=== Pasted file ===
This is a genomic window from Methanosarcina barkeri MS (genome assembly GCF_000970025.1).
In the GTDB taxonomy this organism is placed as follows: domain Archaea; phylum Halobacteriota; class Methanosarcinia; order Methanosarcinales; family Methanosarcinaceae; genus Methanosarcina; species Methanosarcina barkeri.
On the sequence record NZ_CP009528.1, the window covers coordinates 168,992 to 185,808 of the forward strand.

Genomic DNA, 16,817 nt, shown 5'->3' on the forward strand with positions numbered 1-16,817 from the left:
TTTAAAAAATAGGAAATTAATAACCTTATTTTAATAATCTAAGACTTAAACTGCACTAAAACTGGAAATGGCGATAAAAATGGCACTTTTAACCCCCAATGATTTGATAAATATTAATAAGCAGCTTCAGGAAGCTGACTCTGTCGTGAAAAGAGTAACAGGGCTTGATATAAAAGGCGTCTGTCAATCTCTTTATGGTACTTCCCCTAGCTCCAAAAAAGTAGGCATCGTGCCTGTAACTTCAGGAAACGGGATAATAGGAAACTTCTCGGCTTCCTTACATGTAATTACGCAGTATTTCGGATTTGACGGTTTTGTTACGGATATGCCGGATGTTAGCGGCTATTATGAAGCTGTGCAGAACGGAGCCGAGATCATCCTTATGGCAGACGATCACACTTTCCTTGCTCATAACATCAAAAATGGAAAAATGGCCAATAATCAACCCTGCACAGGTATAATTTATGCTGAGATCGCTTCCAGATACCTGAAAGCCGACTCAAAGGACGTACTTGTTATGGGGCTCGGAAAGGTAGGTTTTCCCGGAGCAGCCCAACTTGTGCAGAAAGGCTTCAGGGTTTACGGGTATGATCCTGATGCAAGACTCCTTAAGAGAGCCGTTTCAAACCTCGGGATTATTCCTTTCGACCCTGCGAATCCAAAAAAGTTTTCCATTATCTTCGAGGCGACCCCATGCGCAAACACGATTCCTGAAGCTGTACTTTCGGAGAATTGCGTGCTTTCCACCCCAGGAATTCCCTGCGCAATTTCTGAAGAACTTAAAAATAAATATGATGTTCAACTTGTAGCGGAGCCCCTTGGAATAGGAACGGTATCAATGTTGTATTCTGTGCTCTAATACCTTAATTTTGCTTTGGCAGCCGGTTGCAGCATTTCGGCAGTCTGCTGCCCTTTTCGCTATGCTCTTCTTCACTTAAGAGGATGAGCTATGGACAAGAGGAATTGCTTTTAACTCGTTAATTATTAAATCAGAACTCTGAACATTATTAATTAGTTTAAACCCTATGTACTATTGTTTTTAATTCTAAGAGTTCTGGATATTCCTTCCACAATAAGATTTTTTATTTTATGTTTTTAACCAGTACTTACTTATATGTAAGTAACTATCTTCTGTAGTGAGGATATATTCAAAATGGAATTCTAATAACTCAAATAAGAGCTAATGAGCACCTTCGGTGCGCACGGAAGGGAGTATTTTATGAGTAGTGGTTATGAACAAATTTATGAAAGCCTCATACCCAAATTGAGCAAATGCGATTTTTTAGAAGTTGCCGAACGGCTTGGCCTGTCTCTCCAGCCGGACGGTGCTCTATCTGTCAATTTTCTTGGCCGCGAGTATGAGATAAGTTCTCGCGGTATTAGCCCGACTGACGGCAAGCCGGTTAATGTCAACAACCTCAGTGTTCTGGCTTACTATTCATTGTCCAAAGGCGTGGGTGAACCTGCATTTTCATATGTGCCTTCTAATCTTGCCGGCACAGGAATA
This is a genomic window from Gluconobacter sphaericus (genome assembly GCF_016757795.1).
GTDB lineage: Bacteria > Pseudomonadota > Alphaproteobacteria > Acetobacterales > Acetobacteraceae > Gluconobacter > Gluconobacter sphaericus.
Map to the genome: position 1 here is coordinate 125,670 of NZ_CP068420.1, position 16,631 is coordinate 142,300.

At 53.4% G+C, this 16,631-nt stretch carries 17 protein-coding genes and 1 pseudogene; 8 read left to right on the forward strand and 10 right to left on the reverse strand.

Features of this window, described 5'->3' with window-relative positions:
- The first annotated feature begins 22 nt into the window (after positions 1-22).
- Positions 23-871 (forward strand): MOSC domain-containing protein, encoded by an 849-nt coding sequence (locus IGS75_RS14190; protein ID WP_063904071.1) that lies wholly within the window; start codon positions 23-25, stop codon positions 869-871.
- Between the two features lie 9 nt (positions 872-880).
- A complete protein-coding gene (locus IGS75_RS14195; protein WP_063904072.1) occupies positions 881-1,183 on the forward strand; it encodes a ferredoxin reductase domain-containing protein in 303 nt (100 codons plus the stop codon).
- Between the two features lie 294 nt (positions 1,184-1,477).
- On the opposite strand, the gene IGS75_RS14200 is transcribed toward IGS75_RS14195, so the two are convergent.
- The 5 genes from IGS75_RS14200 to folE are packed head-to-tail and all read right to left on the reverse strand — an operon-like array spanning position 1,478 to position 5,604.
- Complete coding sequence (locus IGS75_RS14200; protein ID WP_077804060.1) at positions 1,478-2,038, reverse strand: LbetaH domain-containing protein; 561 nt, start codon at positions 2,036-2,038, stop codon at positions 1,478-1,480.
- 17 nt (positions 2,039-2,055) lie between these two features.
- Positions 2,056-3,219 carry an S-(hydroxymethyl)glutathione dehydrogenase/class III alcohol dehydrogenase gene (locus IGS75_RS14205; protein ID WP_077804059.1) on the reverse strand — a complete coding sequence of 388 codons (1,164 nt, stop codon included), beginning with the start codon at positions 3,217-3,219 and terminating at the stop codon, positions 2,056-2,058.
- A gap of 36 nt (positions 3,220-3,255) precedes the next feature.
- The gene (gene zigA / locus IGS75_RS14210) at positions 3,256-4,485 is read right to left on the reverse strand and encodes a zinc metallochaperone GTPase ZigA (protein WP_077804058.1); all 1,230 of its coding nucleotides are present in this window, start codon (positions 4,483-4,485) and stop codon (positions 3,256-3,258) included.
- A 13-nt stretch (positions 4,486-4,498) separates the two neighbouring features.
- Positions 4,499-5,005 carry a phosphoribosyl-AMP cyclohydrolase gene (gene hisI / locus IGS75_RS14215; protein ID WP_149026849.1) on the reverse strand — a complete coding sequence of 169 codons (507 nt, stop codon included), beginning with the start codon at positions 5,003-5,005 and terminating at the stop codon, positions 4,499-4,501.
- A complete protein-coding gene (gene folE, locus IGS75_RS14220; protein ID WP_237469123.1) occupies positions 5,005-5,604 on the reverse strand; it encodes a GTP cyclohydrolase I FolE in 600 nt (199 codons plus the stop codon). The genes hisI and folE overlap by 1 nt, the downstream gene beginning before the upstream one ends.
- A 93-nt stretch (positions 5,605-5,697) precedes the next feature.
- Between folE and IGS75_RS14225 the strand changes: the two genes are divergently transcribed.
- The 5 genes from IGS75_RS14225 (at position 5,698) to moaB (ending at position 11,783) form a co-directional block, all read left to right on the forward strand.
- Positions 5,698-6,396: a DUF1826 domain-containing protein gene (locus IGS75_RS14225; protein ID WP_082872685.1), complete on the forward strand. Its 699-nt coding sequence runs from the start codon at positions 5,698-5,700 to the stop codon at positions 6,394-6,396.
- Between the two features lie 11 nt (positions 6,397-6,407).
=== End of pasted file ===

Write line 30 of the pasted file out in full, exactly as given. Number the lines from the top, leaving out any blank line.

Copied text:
- Between the two features lie 11 nt (positions 6,397-6,407).